Orderly: I can’t find any more new bed pans and the man in 15B has diarrhea.

Hospital Supervisor: Did you look in the storage closet?

Orderly: There is no storage closet; they turned it into a private room.  They call it a suite.

Hospital Supervisor: So where did the bed pans go?

Orderly: Nobody knows.  And 15B doesn’t care.  He’s set to go off.

Hospital Supervisor: Take the needle off an IV tube.  Put an empty glucose bag on one end of the tube, and stick the other up his ass.

Orderly: Will do.  As soon as I take a piss myself.

Another life-threatening situation addressed and handled by the fast-thinking supervisor.

And what about the food service industry?  Who do you think keeps those hormone-crazed teenagers from hurling loogies into every shake they pour?  Who keeps the drunken chef from peeing in your soup?  Who makes sure the fast fry cook doesn’t char an occasional outhouse butt steak because he’s pissed off he didn’t get a raise or a day off (or a bathroom break).  That who is you, the supervisor.

You drive an automobile that was assembled by dozens of different, possibly moody, perhaps megalomaniacal, union workers.  The car was designed by engineers working from toy mock-ups, and approved by management over martinis at the nineteenth hole of the golf course. How can you trust to put yourself and your family into something so potentially dangerous, so potentially flawed, so potentially booby-trapped?  Well, you get the phone number of some good lawyers first, that’s for sure.  But then, ultimately it comes to this, you have got to put your trust in the supervisor to do his job of producing quality product under budget without being killed in an industrial accident (like being electrocuted by a loose wire while falling down an elevator shaft and bleeding from fourteen drill press holes in your back).

Damn, supervision is important.  I surprise myself after all these years of doing this shit how deadly serious this position is.  But you, the supervisor, already know how important your position is: Just step out of the work area for a few seconds, then come right back and see how many slackers are already idle, how many more are about to be idle, and how the remaining crew is being impeded from working by all the slacking and impending slacking going on.  In short, you da man. (Or woman).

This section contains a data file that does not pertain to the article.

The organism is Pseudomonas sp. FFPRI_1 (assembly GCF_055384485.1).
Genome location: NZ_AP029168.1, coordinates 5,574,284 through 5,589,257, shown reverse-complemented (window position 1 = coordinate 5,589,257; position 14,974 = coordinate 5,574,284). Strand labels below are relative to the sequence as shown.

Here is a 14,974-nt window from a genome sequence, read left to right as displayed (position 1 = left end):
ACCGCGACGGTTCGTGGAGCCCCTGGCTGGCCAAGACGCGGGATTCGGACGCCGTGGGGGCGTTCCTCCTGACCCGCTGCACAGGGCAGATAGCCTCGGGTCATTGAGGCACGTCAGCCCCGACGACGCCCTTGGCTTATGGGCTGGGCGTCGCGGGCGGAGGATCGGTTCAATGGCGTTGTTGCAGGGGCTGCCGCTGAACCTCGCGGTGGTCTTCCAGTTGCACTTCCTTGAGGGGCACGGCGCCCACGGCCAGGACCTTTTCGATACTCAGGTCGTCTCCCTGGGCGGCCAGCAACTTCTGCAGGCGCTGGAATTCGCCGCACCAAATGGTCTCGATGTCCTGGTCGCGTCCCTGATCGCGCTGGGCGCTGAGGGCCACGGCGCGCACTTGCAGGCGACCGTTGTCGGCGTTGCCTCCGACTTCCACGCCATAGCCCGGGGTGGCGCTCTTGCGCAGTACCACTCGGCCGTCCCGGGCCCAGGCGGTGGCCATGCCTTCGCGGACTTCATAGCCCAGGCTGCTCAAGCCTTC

Unfortunately, not a whole lot of recognition comes your way.  If things go right, management hogs all the glory and ends the year with a fat boner, uh, bonus check.  If things go real right, the union speaks up and grabs another week of vacation for labor.  You get diddly squat.

But if something goes wrong, even while everything else is going right, it’s is the supervisor’s fault entirely and without question.  This is the burden you and you alone carry.  It’s always your fault.  Behind schedule?  Your fault.  Broken machines?  Your fault.  Sickness?  Rain?  Plague?  Your fault, every one.  And, oddly, by the very nature of the position, it is true that everything is your fault.  So what that the boss told you to send ten thousand bottles out to be filled, but he didn’t tell you to send a sample of the color liquid he wanted in the bottles.  You’re supposed to anticipate the utter incompetence of your vendors and provide them with no conceivable alibis for failure.  If a worker keels over with a coronary, you’re responsible for not noticing how pale the worker had been the week before.  You should have taken his pulse and maybe an EKG (without spending any money from the budget).  You should have known how important this order would be.  What were you thinking?  IT’S YOUR FAULT THE STOCK MARKET WENT SOUR!  IT’S YOUR FAULT MR. GREEN’S WIFE LEFT HIM FOR THE GAS STATION ATTENDANT!  IT’S YOUR FAULT LEO’S KIDS ARE DELINQUENTS!  IT’S YOUR FAULT I’M OLD!  GODDAMNIT, WHY DIDN’T YOU SEE THIS WAS GOING TO HAPPEN?  WHY DIDN’T YOU PUT MORE PEOPLE ON THIS PROJECT FROM THE BEGINNING?  WHY DIDN’T YOU TELL ME MY HOUSE WAS ON FIRE LAST NIGHT?  WHY DIDN’T YOU INVENT POST ‘EMS?  WHY ARE YOU WASTING INK ON ALL CAPS?

Sounds humorous, but it’s not because you know in your heart that if you are a supervisor then you are to blame.  Labor only does what it is told, or at least that’s what they’ll tell you.  So they’re blameless.  And management?  How is a supervisor going to stick blame on his boss?  It’s a suicidal operation done once in a career.  You pick that war carefully and sober.  Taking the blame may be the single most important thing you do.  It clears the air after a mistake or disaster, and keeps petty squabbles from becoming time consuming feuds.  You gotta have big shoulders.

And a big heart.  You’ve got to love the workers in a business; they create with their own hands like little gods working on a million new universes at once.  I really love my workers; I spend many happy hours a day cursing at them.  And they show their appreciation by raising their fingers for “Number One.”  It seems to mean more to them to raise their middle finger rather than their pointer, and I truly am gratified by the respect and encouragement they are giving me.  Sometimes we all get together to give management some support with a hearty round of “Number Ones” like a flock of loyal and enthusiastic birds flying “per ardua ad astra” (through difficulty to the stars).  Who would have thought that such simple hand signals could connote so much while enhancing company morale.